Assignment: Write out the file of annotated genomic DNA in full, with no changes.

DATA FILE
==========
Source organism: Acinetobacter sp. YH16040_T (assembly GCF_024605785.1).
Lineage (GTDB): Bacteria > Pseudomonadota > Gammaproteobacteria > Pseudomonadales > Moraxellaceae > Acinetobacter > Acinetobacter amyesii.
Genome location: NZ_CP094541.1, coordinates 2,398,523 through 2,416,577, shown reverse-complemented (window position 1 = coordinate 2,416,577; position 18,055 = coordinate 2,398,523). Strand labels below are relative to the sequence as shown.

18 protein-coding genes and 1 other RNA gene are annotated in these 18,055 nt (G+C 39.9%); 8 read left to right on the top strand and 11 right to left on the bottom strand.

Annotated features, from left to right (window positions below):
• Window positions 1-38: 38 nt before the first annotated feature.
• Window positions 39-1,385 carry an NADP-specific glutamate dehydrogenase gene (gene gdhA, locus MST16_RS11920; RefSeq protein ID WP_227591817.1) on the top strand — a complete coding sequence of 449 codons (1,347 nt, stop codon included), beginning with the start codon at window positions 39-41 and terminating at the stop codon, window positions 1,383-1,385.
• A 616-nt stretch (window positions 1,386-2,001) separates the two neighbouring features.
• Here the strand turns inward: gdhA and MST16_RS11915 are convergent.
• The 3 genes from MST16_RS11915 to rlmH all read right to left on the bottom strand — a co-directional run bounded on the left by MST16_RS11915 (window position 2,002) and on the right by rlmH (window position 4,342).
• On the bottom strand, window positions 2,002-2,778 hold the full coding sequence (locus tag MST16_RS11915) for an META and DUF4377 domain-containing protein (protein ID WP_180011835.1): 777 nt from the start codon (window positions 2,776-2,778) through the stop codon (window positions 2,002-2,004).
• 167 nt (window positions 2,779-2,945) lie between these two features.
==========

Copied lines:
Source organism: Acinetobacter sp. YH16040_T (assembly GCF_024605785.1).
Lineage (GTDB): Bacteria > Pseudomonadota > Gammaproteobacteria > Pseudomonadales > Moraxellaceae > Acinetobacter > Acinetobacter amyesii.
Genome location: NZ_CP094541.1, coordinates 2,398,523 through 2,416,577, shown reverse-complemented (window position 1 = coordinate 2,416,577; position 18,055 = coordinate 2,398,523). Strand labels below are relative to the sequence as shown.

18 protein-coding genes and 1 other RNA gene are annotated in these 18,055 nt (G+C 39.9%); 8 read left to right on the top strand and 11 right to left on the bottom strand.

Annotated features, from left to right (window positions below):
• Window positions 1-38: 38 nt before the first annotated feature.
• Window positions 39-1,385 carry an NADP-specific glutamate dehydrogenase gene (gene gdhA, locus MST16_RS11920; RefSeq protein ID WP_227591817.1) on the top strand — a complete coding sequence of 449 codons (1,347 nt, stop codon included), beginning with the start codon at window positions 39-41 and terminating at the stop codon, window positions 1,383-1,385.
• A 616-nt stretch (window positions 1,386-2,001) separates the two neighbouring features.
• Here the strand turns inward: gdhA and MST16_RS11915 are convergent.
• The 3 genes from MST16_RS11915 to rlmH all read right to left on the bottom strand — a co-directional run bounded on the left by MST16_RS11915 (window position 2,002) and on the right by rlmH (window position 4,342).
• On the bottom strand, window positions 2,002-2,778 hold the full coding sequence (locus tag MST16_RS11915) for an META and DUF4377 domain-containing protein (protein ID WP_180011835.1): 777 nt from the start codon (window positions 2,776-2,778) through the stop codon (window positions 2,002-2,004).
• 167 nt (window positions 2,779-2,945) lie between these two features.